God knows that I would have never completed Battletoads (Genesis) if I had played it today. Only the obsession and free time of a 6 year old child is enough to dedicate straight afternoons/nights to memorize every move to get through each stage. Today? There is no way I would spend my time on it. That doesn't make Battletoads a bad game per se, but it's definitely not a game for me as it is. I wouldn't waste my time on it, it would be a huge loss. If I replay the first 4 or 5 levels I will just get a gameover screen and then go do something else, so I just use a cheat to have infinite lives (or save states), then I can advance in the game.

By the way, the "anti-cheat" here is (or was) the most curious/funny thing. I find it amusing how some developers go to such lengths to try to determine that people have to enjoy their games in a very specific way. I mean, it's your vision, obviously you can do whatever you want. But it's still curious to reflect on the motivation behind it, "no, you can't enjoy the game in that particular way, it's forbidden"! Ah, obviously I see the logic of this in competitive multiplayer games, for sure. But it's not the first time I've seen this attitude in single-player game developers, it's always interesting to see.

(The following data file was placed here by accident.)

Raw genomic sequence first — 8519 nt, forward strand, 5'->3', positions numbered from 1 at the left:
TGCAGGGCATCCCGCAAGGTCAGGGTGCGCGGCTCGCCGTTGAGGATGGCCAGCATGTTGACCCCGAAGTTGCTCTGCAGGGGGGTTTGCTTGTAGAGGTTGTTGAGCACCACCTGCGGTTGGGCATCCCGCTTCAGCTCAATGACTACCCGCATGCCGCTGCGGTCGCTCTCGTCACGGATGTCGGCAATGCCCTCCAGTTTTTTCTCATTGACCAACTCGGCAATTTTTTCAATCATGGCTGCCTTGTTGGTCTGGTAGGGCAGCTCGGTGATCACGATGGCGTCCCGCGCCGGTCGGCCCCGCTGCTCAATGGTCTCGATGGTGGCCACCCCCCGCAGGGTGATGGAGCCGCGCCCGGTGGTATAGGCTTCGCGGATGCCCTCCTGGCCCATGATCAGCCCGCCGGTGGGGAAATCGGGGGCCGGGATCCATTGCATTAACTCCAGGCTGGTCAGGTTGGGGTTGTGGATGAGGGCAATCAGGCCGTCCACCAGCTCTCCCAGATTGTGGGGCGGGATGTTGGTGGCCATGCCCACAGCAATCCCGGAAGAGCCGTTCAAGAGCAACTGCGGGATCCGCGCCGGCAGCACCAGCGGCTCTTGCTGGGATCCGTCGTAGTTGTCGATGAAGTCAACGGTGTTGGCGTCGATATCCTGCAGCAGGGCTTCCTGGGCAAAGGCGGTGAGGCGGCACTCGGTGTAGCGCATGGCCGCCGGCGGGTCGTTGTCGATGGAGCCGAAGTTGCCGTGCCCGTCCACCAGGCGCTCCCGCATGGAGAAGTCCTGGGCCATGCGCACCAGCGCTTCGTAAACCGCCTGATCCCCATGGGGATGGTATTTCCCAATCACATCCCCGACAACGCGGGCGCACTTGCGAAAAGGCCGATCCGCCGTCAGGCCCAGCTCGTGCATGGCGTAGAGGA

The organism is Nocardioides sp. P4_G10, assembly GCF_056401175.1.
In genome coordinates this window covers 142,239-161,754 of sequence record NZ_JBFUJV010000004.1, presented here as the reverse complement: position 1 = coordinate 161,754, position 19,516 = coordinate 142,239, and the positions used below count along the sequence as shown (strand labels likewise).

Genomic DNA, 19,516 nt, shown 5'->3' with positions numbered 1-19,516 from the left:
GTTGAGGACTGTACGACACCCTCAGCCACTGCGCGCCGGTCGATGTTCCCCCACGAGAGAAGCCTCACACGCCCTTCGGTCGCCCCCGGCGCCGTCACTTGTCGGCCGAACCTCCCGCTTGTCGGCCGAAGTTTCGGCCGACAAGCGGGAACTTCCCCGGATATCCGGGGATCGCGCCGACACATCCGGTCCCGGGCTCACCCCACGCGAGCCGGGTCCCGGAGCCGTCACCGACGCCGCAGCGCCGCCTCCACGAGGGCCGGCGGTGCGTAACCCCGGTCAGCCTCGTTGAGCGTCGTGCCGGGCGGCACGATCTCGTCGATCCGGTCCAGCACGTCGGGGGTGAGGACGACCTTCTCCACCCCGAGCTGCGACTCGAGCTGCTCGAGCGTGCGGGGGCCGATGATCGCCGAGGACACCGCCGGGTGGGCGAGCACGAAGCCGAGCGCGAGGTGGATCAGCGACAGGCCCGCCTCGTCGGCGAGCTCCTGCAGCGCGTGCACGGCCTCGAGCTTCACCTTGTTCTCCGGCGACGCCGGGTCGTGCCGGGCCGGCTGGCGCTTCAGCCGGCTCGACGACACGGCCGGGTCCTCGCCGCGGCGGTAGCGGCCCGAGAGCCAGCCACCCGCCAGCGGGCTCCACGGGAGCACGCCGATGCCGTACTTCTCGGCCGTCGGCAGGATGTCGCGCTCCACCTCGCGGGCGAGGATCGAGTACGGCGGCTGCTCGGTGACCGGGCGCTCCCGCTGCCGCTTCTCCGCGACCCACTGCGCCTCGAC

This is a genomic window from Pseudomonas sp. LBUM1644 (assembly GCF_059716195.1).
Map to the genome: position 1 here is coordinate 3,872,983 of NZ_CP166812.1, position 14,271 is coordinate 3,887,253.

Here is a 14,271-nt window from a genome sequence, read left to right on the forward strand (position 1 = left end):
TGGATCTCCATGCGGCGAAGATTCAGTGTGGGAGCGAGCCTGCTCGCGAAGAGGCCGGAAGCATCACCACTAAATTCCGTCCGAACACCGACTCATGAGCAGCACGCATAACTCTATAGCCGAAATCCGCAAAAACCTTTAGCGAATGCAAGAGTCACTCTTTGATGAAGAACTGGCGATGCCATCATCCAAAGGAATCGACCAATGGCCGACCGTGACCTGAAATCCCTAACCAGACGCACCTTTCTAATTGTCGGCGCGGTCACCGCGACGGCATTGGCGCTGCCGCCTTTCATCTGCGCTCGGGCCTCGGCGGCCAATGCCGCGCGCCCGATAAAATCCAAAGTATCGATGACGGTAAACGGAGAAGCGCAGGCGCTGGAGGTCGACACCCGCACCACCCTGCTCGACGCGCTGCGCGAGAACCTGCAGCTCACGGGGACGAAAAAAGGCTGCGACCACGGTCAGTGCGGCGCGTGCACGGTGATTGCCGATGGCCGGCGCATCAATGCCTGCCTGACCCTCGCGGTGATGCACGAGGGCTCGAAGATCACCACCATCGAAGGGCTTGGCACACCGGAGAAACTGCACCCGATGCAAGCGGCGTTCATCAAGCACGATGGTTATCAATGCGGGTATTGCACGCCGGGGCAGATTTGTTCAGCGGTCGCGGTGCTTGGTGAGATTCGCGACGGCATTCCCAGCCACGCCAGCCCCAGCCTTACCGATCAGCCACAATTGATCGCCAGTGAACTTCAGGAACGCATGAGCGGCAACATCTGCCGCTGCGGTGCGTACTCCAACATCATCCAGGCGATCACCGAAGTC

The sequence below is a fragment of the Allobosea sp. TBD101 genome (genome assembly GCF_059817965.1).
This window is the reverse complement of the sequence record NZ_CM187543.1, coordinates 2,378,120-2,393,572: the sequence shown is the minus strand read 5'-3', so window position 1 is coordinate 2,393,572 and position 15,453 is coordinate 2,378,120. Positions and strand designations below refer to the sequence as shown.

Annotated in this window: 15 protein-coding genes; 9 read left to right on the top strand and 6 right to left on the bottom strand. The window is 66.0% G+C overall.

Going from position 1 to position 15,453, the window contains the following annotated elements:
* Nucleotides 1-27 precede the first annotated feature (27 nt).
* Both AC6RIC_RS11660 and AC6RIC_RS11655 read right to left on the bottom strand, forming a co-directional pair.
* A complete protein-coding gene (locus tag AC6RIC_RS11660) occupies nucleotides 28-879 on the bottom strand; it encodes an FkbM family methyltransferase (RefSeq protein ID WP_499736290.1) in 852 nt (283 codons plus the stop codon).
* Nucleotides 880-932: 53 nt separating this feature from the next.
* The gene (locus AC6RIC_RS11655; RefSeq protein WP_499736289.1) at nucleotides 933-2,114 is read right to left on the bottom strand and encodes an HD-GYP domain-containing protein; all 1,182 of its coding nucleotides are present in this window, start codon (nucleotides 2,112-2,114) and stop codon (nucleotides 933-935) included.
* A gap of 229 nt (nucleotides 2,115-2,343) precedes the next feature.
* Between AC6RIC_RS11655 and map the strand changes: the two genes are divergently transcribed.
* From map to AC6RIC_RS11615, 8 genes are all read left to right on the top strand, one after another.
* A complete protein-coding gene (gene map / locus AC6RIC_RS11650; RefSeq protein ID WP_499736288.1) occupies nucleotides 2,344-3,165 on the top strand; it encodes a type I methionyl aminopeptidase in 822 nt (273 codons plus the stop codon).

Anyway, I'm happy for the people who wanted to enjoy the hack and couldn't, I hope they now get the experience they wanted all along!

They're obviously different projects. All one has to do is read the readme etc to know that this has nothing in common with the other translation aside from translating the game into English.

I mean, translation is literally the definition of the project. Both projects, in fact. That is the act of translating the language of the game into English.

So your sentence says that "this [translation] has no relation with the other [translation] besides the fact of being a [translation]". Which doesn't make much sense, because you're saying that the two things have nothing in common except the fact that they are exactly the same thing, and exist for the same reason.

To give a more direct answer for everyone, the DDSTranslation states only that it tried to "translate the text into English," without saying anything about adapting or the tone of the game, which could make us believe that it is a more literal translation. Avicalendriya's project claims to try to be "preserving the goofy humor" of the original, which makes me think that they are trying to make adaptations in the translation so that the text makes more sense in English and it's still funny as intended.

In the end, both projects seem to be doing the same thing, yeah. And it is not possible to say what is the big difference between them without trying.

This was such a legendary event that I finally created my profile just to comment here!  :D

I've been using this site for years, and actually, I've been following hacks and fan translations for literally decades! And the Ganbare Goemon series has always been something I regretted never seeing translated into English. Amazing work, guys! I really appreciate the team's work, this is something I've been waiting for almost 20 years! I can't wait to start playing! Thanks to everyone involved!